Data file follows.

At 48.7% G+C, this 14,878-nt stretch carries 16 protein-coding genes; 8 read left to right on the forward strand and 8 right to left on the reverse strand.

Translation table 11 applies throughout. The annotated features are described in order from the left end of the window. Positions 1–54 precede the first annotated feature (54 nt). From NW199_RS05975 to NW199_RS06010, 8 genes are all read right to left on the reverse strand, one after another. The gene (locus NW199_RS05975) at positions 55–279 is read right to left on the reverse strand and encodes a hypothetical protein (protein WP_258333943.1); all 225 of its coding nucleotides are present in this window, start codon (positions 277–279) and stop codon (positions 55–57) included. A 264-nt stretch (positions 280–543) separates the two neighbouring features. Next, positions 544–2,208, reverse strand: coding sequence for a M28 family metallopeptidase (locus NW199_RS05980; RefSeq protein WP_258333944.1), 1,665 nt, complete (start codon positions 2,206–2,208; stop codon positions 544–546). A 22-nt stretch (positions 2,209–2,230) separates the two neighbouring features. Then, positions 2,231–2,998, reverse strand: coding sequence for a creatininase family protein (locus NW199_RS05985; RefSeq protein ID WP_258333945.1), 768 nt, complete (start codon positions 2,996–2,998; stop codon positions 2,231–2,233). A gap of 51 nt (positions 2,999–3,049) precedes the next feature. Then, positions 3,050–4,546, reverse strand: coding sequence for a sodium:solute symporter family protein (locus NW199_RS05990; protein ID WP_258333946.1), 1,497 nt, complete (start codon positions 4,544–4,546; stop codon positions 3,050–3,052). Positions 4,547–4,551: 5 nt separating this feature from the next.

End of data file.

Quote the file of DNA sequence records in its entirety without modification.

At 48.7% G+C, this 14,878-nt stretch carries 16 protein-coding genes; 8 read left to right on the forward strand and 8 right to left on the reverse strand.

Translation table 11 applies throughout. The annotated features are described in order from the left end of the window. Positions 1–54 precede the first annotated feature (54 nt). From NW199_RS05975 to NW199_RS06010, 8 genes are all read right to left on the reverse strand, one after another. The gene (locus NW199_RS05975) at positions 55–279 is read right to left on the reverse strand and encodes a hypothetical protein (protein WP_258333943.1); all 225 of its coding nucleotides are present in this window, start codon (positions 277–279) and stop codon (positions 55–57) included. A 264-nt stretch (positions 280–543) separates the two neighbouring features. Next, positions 544–2,208, reverse strand: coding sequence for a M28 family metallopeptidase (locus NW199_RS05980; RefSeq protein WP_258333944.1), 1,665 nt, complete (start codon positions 2,206–2,208; stop codon positions 544–546). A 22-nt stretch (positions 2,209–2,230) separates the two neighbouring features. Then, positions 2,231–2,998, reverse strand: coding sequence for a creatininase family protein (locus NW199_RS05985; RefSeq protein ID WP_258333945.1), 768 nt, complete (start codon positions 2,996–2,998; stop codon positions 2,231–2,233). A gap of 51 nt (positions 2,999–3,049) precedes the next feature. Then, positions 3,050–4,546, reverse strand: coding sequence for a sodium:solute symporter family protein (locus NW199_RS05990; protein ID WP_258333946.1), 1,497 nt, complete (start codon positions 4,544–4,546; stop codon positions 3,050–3,052). Positions 4,547–4,551: 5 nt separating this feature from the next.